In a car, there is no subsistute for an amp. The ridiculously high noise floor in the automobile environment combined with low sensitivity speakers begs for more amplification than a head unit can deliver. With that in mind, I would highly recommend US Acoustics amplifiers in your price range, very reliable, solidly built amps. The difference will be undeniable. I've never tried a headphone amplifier, but I know a car amplifier will blow you away in terms of both volume AND clarity at all volume levels.

The most important thing to remember about car audio is that mediocre equipment can sound vastly superior with a great installation job than superior equipment and a crappy install.
 
Mar 23, 2005 at 4:09 AM Post #8 of 13

sr20dem0n

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man I'm really spamming this thread aren't I?

anyway, I have to disagree with the US Acoustics comment. I have a 4085 (hasn't been installed in my car in 2 years) and it was by far the worst piece of electronic equipment I have ever owned. You can read my flattering comments on that amp on my website here.
 
Mar 23, 2005 at 4:59 AM Post #10 of 13

wnewport

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Yes i have a ford ranger, regular cab, crank windows, with four cylinders of fury vrrrrooom vrrrrooom. haha. I was thinking about infinity amps. If did get an amp i would just hook it up to my front speakers since my back ones only give me a little thump now and then. How many watts should i be looking at? I know my two fronts can hold 50 rms each i think. Also on another note my alpine 9826 gets read errors on cds everyonce in awhile for no apparent reason. It will read cds fine for one minute but then after it has been turned off and turned back on it won't read them. Sorry i just had to get that out there.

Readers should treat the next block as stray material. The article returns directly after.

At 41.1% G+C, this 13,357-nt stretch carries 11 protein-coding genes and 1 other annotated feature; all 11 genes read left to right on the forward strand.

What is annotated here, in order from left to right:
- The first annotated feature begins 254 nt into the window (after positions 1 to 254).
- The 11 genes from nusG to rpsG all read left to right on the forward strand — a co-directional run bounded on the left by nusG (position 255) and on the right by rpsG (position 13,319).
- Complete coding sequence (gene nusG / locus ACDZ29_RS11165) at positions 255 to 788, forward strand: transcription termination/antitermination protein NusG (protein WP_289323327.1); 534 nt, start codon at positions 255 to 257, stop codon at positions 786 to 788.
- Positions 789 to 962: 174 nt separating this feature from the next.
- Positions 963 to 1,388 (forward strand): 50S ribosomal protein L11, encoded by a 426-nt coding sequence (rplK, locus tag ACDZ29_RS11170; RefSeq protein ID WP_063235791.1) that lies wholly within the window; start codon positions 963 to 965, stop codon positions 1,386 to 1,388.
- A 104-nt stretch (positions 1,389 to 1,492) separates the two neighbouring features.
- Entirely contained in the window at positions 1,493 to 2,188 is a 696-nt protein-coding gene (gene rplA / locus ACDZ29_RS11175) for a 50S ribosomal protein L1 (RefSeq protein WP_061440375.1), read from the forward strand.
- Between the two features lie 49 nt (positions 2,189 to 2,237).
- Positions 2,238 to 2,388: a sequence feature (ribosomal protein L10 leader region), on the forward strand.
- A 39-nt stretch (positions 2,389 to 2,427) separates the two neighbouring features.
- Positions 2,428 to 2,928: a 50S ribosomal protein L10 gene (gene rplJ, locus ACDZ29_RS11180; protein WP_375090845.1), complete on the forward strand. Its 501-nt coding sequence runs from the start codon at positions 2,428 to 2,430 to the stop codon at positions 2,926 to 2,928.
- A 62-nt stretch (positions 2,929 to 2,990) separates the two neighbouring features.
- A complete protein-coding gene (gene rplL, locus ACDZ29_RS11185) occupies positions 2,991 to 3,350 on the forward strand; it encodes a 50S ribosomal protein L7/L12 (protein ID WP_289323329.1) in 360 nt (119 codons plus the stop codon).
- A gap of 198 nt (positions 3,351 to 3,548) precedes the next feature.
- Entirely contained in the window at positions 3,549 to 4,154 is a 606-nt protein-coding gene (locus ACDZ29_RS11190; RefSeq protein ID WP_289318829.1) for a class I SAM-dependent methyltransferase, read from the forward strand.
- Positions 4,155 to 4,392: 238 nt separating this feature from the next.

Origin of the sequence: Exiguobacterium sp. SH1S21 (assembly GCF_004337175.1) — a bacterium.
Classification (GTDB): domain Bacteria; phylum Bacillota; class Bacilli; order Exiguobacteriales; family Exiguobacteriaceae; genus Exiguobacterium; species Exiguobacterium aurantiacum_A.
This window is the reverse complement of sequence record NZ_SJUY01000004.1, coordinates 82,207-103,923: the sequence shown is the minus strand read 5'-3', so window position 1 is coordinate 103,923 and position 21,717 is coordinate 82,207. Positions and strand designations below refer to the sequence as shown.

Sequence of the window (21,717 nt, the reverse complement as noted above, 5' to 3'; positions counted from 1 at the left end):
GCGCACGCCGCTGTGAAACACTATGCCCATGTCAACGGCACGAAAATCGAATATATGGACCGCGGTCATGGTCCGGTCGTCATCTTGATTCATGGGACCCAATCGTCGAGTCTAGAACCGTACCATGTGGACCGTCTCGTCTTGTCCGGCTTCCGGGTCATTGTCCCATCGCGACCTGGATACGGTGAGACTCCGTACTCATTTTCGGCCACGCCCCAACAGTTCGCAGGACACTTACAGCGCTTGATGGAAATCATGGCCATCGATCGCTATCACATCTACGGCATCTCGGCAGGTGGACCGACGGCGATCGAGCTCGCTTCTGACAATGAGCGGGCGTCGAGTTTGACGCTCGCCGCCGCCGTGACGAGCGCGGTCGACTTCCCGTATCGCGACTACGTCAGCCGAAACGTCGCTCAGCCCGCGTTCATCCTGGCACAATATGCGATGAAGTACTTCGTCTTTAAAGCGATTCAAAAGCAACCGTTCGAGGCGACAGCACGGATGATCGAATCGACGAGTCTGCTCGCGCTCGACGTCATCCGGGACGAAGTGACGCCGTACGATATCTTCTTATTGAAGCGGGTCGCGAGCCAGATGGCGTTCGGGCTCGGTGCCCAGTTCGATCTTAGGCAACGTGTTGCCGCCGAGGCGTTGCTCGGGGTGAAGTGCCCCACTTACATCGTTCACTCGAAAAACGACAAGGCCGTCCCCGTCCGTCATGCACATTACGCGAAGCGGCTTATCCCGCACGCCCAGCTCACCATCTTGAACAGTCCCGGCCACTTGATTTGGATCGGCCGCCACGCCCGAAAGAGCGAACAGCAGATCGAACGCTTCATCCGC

Mar 23, 2005 at 2:19 PM Post #11 of 13

videocrew

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i've had nothing but good experience with US Acoustics, even though the quality is certainly not what it was years ago. either way, the infinity amps look pretty solid, i haven't heard much about them, but certainly nothing bad. Don't worry about amping your rear speakers, especially in a truck. sound is supposed to come from in front and your back speakers should really just provide a little bit of fill, if even that (i don't use rear speakers at all). 50W RMS should be just fine and I'm sure you'll notice a very nice improvement for the relatively little money spent.

-greg
 
Mar 24, 2005 at 12:36 AM Post #12 of 13

immtbiker

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Quote:

Originally Posted by wnewport
Will an amp for my truck give me the same benefit of what amp does with headphones? As of now i have 2 alpine 6x8s speakers in my doors and some pioneers behind the seat that you can't really hear. All of these speakers are connected to a 16x4 watt rms alpine headunit.


If that unit states that it is 16 X 4...it usually means peak output. If it says RMS, then it is a bit above average. Most head units put out 3-8 watts RMS, which equates to 16-50 watts peak to peak.
Not a whole lotta power considering, a less than ideal listening situation, unless you are parked in an isolated spot with your seat reclined.
A modest amp...maybe 50 watts RMS would make a huge difference. Even if you only use 10 watts, it would be cleaner than driving the head unit at 75% of it's range.
 
Mar 24, 2005 at 2:13 AM Post #13 of 13

sr20dem0n

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Quote:

Originally Posted by immtbiker
Most head units put out 3-8 watts RMS, which equates to 16-50 watts peak to peak.


Maybe stock decks, aftermarket ones are typically in the 20rms/ch range, the v-drive alpines are up at 26rms/ch. 16rms is actually on the low side of things as far as aftermarket decks go, but it's better than stock.

In my opinion the order you should make improvements is like this (this nets in a nice complete system, if you don't want to go that far then just stop wherever in the list you like)
1 - deaden the front doors
1 - get a nice 2ch amp for the front speakers and leave the rears on the headunit (these are both #1 because they're equally important IMO, it's a tossup which one should come first)
3 - get a decent sub and amp, and in the process either remove or just unplug your rear speakers
4 - upgrade front speakers to something other than mainstream coaxs